3. The major load is applied for a specified time period (dwell time) beyond zero.
4. The major load is released leaving the minor load applied.
The resulting Rockwell number represents the difference in depth from the zero reference position as a result of the application of the major load.
The indenter is first pressed into the sample a small amount by a relatively low preliminary force of 10 kg (HRC scale). After the preliminary force has been fully applied, the depth-indicating device is set to a zero indication. Then, a much larger additional test force of 140 kg is applied to the indenter for a total force on the sample of 150 kg. This large total force causes the indenter to penetrate the sample much farther. After the total force is fully applied, it is maintained for a short time to make sure that all penetration has stopped. Then, the additional force (140 kg) is removed while still maintaining the preliminary 10 kg force. After the preliminary force has been removed, the depth-
indicating device indicates the difference of penetration of the indenter as a result of the additional force. This depth is converted into the Rockwell number by subtracting the value from 100 (HRC scale). This will result in a harder material giving a higher number than a softer material. In the HRC scale, the formula is set up to have one Rockwell point be equal to 0.002 millimeter, 2 microns or 0.00008 inch.
The drawback of the Rockwell test is that the indenter travel is limited to 100 Rockwell points or 0.2 millimeter. This limitation requires different combinations of test force and indenter shapes to accommodate the hardness of all the possible materials to be tested.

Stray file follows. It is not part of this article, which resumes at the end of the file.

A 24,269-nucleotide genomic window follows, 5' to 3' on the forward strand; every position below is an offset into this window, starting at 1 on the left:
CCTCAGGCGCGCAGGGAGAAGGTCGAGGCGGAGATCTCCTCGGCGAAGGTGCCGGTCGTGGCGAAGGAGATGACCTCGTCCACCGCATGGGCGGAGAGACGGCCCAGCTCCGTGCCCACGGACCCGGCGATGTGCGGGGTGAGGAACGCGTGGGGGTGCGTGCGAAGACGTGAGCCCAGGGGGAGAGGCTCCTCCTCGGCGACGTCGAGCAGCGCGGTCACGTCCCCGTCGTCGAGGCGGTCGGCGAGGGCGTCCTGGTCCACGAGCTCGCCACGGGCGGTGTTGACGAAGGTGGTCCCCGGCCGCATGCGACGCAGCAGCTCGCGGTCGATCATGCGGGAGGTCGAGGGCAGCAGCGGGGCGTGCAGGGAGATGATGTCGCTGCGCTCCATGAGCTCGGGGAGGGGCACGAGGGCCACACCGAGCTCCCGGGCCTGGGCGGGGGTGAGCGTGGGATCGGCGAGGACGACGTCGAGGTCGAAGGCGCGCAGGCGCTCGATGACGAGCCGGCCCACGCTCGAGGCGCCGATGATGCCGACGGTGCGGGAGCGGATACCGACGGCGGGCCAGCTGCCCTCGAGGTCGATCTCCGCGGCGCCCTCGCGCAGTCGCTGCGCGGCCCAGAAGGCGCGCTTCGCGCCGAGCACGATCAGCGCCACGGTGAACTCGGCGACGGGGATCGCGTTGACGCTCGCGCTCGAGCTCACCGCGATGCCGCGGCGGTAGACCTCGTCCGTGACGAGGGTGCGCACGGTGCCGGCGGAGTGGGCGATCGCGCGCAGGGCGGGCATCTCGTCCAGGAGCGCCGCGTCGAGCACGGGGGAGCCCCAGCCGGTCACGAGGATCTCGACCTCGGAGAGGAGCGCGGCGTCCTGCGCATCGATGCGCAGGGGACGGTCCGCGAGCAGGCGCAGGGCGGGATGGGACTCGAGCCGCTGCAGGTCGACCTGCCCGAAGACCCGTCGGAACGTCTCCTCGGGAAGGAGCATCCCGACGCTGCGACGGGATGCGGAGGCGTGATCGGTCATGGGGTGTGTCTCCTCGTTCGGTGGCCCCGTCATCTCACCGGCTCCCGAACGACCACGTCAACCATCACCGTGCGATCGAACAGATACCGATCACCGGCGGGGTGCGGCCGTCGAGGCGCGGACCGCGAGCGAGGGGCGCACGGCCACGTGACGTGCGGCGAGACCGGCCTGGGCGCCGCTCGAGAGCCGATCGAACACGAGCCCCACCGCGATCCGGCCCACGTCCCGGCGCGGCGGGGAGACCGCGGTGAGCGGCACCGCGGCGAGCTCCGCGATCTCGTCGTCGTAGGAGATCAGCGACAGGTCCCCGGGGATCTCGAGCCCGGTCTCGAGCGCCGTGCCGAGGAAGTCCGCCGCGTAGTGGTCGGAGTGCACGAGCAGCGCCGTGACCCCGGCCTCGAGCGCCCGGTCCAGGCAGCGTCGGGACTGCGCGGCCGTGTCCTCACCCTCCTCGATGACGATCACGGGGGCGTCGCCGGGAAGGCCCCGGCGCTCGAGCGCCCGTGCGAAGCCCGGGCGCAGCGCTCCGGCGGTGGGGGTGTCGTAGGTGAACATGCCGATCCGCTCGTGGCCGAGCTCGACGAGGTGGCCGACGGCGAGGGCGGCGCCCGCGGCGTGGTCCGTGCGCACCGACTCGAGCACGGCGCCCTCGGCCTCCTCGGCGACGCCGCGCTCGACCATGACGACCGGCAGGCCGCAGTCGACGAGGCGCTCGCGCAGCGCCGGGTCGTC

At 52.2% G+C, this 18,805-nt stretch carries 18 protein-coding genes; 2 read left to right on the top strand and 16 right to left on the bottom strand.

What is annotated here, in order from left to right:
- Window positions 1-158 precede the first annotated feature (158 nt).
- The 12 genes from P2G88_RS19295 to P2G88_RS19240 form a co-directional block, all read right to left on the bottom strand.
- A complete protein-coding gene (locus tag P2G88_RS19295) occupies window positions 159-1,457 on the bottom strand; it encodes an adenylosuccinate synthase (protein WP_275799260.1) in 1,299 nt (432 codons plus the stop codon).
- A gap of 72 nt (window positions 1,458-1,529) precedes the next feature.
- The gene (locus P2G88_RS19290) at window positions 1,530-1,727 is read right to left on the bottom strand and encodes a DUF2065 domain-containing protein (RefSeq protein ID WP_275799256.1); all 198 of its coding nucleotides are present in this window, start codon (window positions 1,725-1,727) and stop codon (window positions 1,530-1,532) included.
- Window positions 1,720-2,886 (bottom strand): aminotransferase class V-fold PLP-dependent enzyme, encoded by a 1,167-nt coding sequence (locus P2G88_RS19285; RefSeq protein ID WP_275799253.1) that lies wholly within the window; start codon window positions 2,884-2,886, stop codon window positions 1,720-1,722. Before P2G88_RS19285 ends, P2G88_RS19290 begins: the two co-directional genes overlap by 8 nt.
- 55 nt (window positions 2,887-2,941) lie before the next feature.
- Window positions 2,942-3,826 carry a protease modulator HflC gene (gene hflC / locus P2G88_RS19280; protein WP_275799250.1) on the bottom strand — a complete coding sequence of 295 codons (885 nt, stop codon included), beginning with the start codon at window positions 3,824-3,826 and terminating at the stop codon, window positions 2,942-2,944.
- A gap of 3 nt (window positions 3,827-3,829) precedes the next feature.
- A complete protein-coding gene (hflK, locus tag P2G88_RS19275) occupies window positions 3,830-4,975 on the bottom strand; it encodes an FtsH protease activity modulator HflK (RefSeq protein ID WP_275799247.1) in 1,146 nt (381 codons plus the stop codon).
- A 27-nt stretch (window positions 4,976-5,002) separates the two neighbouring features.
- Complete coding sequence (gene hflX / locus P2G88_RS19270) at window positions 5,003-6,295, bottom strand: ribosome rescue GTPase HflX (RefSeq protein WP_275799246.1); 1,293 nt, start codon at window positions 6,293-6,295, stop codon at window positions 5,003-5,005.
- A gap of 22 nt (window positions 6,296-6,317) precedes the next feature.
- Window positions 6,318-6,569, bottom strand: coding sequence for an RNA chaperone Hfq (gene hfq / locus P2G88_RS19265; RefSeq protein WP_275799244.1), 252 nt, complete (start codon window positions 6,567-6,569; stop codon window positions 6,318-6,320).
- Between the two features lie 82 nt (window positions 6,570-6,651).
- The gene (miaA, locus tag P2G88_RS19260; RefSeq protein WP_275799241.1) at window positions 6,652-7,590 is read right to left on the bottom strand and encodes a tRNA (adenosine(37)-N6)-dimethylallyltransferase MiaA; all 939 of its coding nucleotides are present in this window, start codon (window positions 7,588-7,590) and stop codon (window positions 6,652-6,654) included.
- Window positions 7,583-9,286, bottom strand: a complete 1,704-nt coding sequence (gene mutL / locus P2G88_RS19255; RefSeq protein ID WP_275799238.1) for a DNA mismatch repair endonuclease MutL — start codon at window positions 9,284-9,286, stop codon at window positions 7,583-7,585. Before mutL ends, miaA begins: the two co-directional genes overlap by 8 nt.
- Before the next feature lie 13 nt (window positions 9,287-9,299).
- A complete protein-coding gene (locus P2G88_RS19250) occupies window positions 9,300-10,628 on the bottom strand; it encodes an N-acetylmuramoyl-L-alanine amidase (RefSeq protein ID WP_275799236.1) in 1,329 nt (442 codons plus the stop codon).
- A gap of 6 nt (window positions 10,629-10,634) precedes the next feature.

Initially, 15 scales were created using a 10 kg preliminary force; 60, 100 or 150 kg total test forces combined with diamond; 1⁄16, 1⁄8, 1⁄4 and 1⁄2-inch diameter ball indenters; and 0.2 millimeter per Rockwell point. These forces are called the Regular Rockwell scales. The HRC, for hardened steels, and the HRB, for softer steels and brass, are the most common scales.
While the HRC scale uses a maximum of 0.2 millimeter (100 Rockwell points) penetration, the HRB and other regular scales use a ball indenter because they test softer materials and have a maximum depth of 0.26 millimeter (130 Rockwell points).
As the Rockwell test gained popularity, the need to test thin and case-
hardened parts became apparent. To accommodate these samples, the Superficial Rockwell scales were created. The same indenters are used, but the preliminary force is reduced to 3 kg and the total forces are 15, 30 and 45 kg. In addition, because of the shallower indents the depth value of one Rockwell point was reduced to 0.001 millimeter. The same maximum depth of 0.1 millimeter is used for both diamond and ball indenters.
Testers can be designed and sold as either Regular or Superficial units. However, the most common units currently produced are called twin testers because they can perform both Regular and Superficial test ranges.
Information courtesy of Wilson Instruments, An Instron Company (Canton, MA). For more information visit www.instron.com or call (800) 564-8378.